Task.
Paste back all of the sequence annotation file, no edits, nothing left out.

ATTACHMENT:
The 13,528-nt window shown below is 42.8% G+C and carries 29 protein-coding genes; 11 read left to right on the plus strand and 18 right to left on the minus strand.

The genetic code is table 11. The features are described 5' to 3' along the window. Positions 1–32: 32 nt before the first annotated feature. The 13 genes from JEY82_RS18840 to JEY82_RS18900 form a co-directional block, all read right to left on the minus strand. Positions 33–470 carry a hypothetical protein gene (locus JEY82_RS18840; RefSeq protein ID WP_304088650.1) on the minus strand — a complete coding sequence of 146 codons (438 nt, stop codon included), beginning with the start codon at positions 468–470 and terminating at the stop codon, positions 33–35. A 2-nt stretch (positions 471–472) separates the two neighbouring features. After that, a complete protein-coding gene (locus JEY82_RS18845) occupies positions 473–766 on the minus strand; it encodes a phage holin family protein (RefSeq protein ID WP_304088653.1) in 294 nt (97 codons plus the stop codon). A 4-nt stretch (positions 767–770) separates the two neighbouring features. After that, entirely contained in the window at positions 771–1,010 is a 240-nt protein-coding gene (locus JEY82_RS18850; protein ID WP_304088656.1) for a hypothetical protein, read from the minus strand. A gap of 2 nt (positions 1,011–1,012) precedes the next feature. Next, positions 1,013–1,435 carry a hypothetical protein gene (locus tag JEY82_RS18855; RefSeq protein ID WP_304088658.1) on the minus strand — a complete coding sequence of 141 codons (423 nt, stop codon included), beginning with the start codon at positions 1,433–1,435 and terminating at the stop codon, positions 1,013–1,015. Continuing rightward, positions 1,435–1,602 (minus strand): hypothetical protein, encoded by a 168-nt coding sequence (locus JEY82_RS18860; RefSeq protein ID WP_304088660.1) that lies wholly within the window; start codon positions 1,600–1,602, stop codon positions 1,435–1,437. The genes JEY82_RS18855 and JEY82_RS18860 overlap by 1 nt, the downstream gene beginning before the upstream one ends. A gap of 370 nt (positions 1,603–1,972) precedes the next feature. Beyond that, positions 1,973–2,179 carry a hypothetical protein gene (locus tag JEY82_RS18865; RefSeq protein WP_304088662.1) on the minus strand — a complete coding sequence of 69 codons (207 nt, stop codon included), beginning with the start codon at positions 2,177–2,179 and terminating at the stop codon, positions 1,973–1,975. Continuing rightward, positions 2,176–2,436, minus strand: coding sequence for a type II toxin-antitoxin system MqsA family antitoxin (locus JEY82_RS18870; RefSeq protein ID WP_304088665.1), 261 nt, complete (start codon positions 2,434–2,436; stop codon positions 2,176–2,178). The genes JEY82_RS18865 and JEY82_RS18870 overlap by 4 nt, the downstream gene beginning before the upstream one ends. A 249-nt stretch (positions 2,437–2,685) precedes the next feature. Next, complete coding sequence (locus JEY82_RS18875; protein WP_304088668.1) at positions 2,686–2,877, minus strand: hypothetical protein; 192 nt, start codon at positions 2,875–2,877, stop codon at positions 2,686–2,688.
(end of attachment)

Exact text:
The 13,528-nt window shown below is 42.8% G+C and carries 29 protein-coding genes; 11 read left to right on the plus strand and 18 right to left on the minus strand.

The genetic code is table 11. The features are described 5' to 3' along the window. Positions 1–32: 32 nt before the first annotated feature. The 13 genes from JEY82_RS18840 to JEY82_RS18900 form a co-directional block, all read right to left on the minus strand. Positions 33–470 carry a hypothetical protein gene (locus JEY82_RS18840; RefSeq protein ID WP_304088650.1) on the minus strand — a complete coding sequence of 146 codons (438 nt, stop codon included), beginning with the start codon at positions 468–470 and terminating at the stop codon, positions 33–35. A 2-nt stretch (positions 471–472) separates the two neighbouring features. After that, a complete protein-coding gene (locus JEY82_RS18845) occupies positions 473–766 on the minus strand; it encodes a phage holin family protein (RefSeq protein ID WP_304088653.1) in 294 nt (97 codons plus the stop codon). A 4-nt stretch (positions 767–770) separates the two neighbouring features. After that, entirely contained in the window at positions 771–1,010 is a 240-nt protein-coding gene (locus JEY82_RS18850; protein ID WP_304088656.1) for a hypothetical protein, read from the minus strand. A gap of 2 nt (positions 1,011–1,012) precedes the next feature. Next, positions 1,013–1,435 carry a hypothetical protein gene (locus tag JEY82_RS18855; RefSeq protein ID WP_304088658.1) on the minus strand — a complete coding sequence of 141 codons (423 nt, stop codon included), beginning with the start codon at positions 1,433–1,435 and terminating at the stop codon, positions 1,013–1,015. Continuing rightward, positions 1,435–1,602 (minus strand): hypothetical protein, encoded by a 168-nt coding sequence (locus JEY82_RS18860; RefSeq protein ID WP_304088660.1) that lies wholly within the window; start codon positions 1,600–1,602, stop codon positions 1,435–1,437. The genes JEY82_RS18855 and JEY82_RS18860 overlap by 1 nt, the downstream gene beginning before the upstream one ends. A gap of 370 nt (positions 1,603–1,972) precedes the next feature. Beyond that, positions 1,973–2,179 carry a hypothetical protein gene (locus tag JEY82_RS18865; RefSeq protein WP_304088662.1) on the minus strand — a complete coding sequence of 69 codons (207 nt, stop codon included), beginning with the start codon at positions 2,177–2,179 and terminating at the stop codon, positions 1,973–1,975. Continuing rightward, positions 2,176–2,436, minus strand: coding sequence for a type II toxin-antitoxin system MqsA family antitoxin (locus JEY82_RS18870; RefSeq protein ID WP_304088665.1), 261 nt, complete (start codon positions 2,434–2,436; stop codon positions 2,176–2,178). The genes JEY82_RS18865 and JEY82_RS18870 overlap by 4 nt, the downstream gene beginning before the upstream one ends. A 249-nt stretch (positions 2,437–2,685) precedes the next feature. Next, complete coding sequence (locus JEY82_RS18875; protein WP_304088668.1) at positions 2,686–2,877, minus strand: hypothetical protein; 192 nt, start codon at positions 2,875–2,877, stop codon at positions 2,686–2,688.